This is an interview I did in 2009 or 2010. I can’t remember exactly when because the site is no longer active, but the answers I gave are still (mostly) accurate.
Q. Tell us about you.
I’m a full-time painter currently stuck in the “emerging artist” birth canal. I’ve been painting all my life but professionally since 2008 when I left a steady safe suit-wearing career to become a painter because I wanted to make sure I never regretted the proverbial road not taken.
I specialize in modern expressionism and personification of the familiar. I paint people’s houses and neighborhoods in a style that is infused with both instability and joy.
Q. How did you first started grow interest in becoming an artist? What’s the story?
I always wanted to be an artist. It’s not a long story why I went the corporate route instead of art school. To quote TS Eliot,
“I have seen the moment of my greatness flicker
And I have seen the eternal Footman hold my coat, and snicker
And in short, I was afraid.”
Yeah. That pretty much sums it up. I was scared and I didn’t want to starve.
But after fifteen years traveling in binding suits, having unwinnable and ultimately unsatisfying debates about status reports or budgets, and never seeing the sum of my efforts add up to anything more than my bank account, I felt like I was starving in a different way. I was becoming detached and cynical rather than passionate and optimistic and I no longer believed that what I was doing was relevant.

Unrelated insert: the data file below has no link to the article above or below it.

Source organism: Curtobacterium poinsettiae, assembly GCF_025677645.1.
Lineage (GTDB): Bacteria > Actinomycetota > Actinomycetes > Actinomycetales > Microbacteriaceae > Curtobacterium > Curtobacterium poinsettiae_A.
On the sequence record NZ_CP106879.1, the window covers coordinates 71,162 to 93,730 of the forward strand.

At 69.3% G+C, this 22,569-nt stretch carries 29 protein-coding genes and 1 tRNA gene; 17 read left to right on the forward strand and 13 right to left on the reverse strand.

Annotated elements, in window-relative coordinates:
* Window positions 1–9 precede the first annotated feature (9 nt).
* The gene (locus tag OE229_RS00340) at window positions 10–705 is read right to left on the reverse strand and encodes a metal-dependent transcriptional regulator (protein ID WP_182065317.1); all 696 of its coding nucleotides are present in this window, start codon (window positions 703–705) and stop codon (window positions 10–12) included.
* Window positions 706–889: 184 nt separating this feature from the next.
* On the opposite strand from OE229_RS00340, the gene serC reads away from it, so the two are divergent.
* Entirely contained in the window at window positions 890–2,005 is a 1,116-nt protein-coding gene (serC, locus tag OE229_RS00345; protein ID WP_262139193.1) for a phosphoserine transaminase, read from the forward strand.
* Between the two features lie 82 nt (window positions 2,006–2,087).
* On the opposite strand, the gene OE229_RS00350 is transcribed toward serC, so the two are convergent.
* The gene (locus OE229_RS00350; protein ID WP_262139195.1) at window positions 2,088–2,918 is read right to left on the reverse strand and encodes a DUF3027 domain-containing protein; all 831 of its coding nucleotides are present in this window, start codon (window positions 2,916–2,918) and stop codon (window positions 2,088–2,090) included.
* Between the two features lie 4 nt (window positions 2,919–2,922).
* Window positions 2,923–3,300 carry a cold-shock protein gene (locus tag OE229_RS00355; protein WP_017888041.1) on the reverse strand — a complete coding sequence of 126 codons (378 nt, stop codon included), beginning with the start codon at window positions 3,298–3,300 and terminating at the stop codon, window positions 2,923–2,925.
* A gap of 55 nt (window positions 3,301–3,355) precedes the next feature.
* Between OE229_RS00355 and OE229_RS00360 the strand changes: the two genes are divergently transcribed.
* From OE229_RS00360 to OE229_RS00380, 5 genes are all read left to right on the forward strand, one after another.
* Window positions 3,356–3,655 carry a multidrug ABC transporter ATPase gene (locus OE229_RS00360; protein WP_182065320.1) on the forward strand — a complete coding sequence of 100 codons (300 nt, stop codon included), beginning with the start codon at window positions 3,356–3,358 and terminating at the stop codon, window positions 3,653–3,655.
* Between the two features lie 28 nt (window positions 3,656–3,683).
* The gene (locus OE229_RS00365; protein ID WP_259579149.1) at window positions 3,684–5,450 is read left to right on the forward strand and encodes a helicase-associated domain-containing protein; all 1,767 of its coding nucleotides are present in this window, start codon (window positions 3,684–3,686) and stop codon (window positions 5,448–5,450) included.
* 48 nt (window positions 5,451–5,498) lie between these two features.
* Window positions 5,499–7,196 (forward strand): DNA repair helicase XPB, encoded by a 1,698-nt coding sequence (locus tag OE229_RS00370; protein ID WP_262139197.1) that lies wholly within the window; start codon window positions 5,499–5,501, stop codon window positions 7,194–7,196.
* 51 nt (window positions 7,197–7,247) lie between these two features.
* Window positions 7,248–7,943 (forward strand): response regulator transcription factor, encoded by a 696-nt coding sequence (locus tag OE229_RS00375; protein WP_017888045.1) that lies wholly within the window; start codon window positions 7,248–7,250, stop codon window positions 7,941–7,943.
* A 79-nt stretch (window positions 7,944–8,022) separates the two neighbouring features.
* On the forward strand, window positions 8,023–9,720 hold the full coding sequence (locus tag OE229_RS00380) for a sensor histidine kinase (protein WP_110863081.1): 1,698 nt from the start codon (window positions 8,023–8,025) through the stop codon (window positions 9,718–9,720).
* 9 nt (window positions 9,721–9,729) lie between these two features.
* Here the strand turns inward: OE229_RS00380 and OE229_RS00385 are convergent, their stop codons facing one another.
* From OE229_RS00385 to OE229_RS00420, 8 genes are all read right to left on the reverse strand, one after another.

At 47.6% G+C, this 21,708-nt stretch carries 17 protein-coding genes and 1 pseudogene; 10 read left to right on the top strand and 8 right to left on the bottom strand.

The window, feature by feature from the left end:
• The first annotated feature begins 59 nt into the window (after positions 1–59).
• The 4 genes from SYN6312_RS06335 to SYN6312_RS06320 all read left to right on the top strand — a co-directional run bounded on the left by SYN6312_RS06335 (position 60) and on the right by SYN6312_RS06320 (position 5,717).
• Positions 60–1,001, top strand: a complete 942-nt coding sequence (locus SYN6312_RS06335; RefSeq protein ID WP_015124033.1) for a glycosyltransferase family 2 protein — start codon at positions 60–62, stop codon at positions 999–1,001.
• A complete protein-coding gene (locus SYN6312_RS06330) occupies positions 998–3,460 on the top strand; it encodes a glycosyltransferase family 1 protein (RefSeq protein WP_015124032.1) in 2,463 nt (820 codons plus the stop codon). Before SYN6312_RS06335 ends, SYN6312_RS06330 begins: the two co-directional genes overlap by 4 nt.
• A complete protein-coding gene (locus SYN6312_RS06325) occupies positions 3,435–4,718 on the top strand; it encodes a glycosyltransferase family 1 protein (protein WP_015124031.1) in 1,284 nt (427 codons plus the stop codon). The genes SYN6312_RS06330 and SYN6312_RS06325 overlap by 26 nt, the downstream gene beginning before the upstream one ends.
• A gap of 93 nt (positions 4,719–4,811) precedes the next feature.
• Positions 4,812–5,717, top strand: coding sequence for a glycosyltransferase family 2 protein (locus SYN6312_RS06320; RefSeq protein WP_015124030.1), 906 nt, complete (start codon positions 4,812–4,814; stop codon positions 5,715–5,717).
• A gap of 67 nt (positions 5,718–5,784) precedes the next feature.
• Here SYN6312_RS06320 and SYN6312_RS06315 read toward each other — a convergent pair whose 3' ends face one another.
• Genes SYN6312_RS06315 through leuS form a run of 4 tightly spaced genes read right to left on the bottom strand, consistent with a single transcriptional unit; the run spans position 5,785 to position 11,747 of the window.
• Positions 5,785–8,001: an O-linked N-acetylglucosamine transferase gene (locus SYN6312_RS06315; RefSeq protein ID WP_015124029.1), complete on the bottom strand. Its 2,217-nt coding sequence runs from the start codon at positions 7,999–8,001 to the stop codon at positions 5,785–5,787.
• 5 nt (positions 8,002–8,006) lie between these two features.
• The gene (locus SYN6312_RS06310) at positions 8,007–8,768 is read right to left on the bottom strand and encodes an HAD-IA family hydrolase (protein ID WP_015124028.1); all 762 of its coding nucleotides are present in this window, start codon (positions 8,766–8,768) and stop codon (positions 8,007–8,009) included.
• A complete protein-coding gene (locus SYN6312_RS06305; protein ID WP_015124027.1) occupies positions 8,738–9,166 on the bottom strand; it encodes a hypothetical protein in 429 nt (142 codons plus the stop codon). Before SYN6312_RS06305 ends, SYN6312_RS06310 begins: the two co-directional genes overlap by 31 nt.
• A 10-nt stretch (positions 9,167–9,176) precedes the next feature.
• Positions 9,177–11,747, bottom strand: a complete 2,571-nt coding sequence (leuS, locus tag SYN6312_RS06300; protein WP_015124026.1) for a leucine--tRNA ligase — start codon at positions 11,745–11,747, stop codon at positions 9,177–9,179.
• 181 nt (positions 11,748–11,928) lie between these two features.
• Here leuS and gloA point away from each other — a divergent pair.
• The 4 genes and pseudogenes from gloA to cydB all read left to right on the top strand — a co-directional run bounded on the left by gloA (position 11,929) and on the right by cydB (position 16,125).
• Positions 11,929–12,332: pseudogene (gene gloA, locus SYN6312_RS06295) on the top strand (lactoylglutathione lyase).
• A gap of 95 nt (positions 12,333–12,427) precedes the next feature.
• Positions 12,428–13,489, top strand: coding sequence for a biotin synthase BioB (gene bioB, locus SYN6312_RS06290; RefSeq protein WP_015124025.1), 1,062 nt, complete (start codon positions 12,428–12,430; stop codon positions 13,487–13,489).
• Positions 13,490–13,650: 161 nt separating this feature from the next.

Maybe it was a run of the mill midlife crisis. Maybe my soul was screaming for more. I quit my longstanding corporate job, got a studio and an agent, and gave having an art career a shot. I was already painting every weekend. My work was selling. I had a lot of encouragement. Sometimes you just gotta have faith in the universe because it’s better than never believing in it—or yourself.
I make way less money now, but it seems that my happiness is inversely proportional to how much money I make. I’m not starving.
Q. Where are you located?
On the Left Coast in beautiful Vancouver, British Columbia, Canada
Q. What do you think about social networking?
I grew up in the time before computers. I became fairly adept at online networking over the years; in fact, much of the impetus to go pro in the art world was from my electronic friends on various art sites. I’ve met many wonderful people online who I wouldn’t have normally met and that has been amazing, enlightening, and life-changing.